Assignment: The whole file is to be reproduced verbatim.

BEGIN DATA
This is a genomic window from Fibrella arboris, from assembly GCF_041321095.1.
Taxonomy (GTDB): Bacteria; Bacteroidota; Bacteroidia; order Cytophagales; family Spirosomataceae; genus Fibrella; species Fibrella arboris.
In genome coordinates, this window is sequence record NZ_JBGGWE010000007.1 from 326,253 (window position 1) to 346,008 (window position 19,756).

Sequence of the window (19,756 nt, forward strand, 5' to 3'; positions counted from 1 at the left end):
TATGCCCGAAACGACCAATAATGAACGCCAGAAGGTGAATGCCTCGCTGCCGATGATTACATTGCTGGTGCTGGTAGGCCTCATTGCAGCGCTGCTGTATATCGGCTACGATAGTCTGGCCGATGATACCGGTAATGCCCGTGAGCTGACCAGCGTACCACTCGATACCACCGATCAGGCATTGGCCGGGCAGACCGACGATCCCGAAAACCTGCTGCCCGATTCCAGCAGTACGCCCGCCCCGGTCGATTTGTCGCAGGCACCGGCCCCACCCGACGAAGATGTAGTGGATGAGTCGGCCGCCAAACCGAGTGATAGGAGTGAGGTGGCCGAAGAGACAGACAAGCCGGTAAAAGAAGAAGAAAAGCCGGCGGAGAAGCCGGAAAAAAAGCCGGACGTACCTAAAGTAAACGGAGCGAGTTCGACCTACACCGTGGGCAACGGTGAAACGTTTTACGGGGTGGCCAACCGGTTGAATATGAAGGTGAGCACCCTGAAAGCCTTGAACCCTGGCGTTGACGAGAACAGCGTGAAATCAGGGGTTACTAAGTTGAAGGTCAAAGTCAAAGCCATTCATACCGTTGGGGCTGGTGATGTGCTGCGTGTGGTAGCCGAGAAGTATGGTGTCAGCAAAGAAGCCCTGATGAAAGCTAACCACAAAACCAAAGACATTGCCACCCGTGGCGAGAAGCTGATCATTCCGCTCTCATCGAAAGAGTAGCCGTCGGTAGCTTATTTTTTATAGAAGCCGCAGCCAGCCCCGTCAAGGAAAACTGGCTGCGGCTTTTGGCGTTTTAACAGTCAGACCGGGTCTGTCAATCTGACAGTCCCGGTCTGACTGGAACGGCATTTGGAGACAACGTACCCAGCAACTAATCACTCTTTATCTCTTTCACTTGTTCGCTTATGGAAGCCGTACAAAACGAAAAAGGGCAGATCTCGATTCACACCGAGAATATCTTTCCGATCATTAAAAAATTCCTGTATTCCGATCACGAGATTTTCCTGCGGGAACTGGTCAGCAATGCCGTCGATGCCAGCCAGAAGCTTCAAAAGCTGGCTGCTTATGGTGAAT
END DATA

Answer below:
This is a genomic window from Fibrella arboris, from assembly GCF_041321095.1.
Taxonomy (GTDB): Bacteria; Bacteroidota; Bacteroidia; order Cytophagales; family Spirosomataceae; genus Fibrella; species Fibrella arboris.
In genome coordinates, this window is sequence record NZ_JBGGWE010000007.1 from 326,253 (window position 1) to 346,008 (window position 19,756).

Sequence of the window (19,756 nt, forward strand, 5' to 3'; positions counted from 1 at the left end):
TATGCCCGAAACGACCAATAATGAACGCCAGAAGGTGAATGCCTCGCTGCCGATGATTACATTGCTGGTGCTGGTAGGCCTCATTGCAGCGCTGCTGTATATCGGCTACGATAGTCTGGCCGATGATACCGGTAATGCCCGTGAGCTGACCAGCGTACCACTCGATACCACCGATCAGGCATTGGCCGGGCAGACCGACGATCCCGAAAACCTGCTGCCCGATTCCAGCAGTACGCCCGCCCCGGTCGATTTGTCGCAGGCACCGGCCCCACCCGACGAAGATGTAGTGGATGAGTCGGCCGCCAAACCGAGTGATAGGAGTGAGGTGGCCGAAGAGACAGACAAGCCGGTAAAAGAAGAAGAAAAGCCGGCGGAGAAGCCGGAAAAAAAGCCGGACGTACCTAAAGTAAACGGAGCGAGTTCGACCTACACCGTGGGCAACGGTGAAACGTTTTACGGGGTGGCCAACCGGTTGAATATGAAGGTGAGCACCCTGAAAGCCTTGAACCCTGGCGTTGACGAGAACAGCGTGAAATCAGGGGTTACTAAGTTGAAGGTCAAAGTCAAAGCCATTCATACCGTTGGGGCTGGTGATGTGCTGCGTGTGGTAGCCGAGAAGTATGGTGTCAGCAAAGAAGCCCTGATGAAAGCTAACCACAAAACCAAAGACATTGCCACCCGTGGCGAGAAGCTGATCATTCCGCTCTCATCGAAAGAGTAGCCGTCGGTAGCTTATTTTTTATAGAAGCCGCAGCCAGCCCCGTCAAGGAAAACTGGCTGCGGCTTTTGGCGTTTTAACAGTCAGACCGGGTCTGTCAATCTGACAGTCCCGGTCTGACTGGAACGGCATTTGGAGACAACGTACCCAGCAACTAATCACTCTTTATCTCTTTCACTTGTTCGCTTATGGAAGCCGTACAAAACGAAAAAGGGCAGATCTCGATTCACACCGAGAATATCTTTCCGATCATTAAAAAATTCCTGTATTCCGATCACGAGATTTTCCTGCGGGAACTGGTCAGCAATGCCGTCGATGCCAGCCAGAAGCTTCAAAAGCTGGCTGCTTATGGTGAAT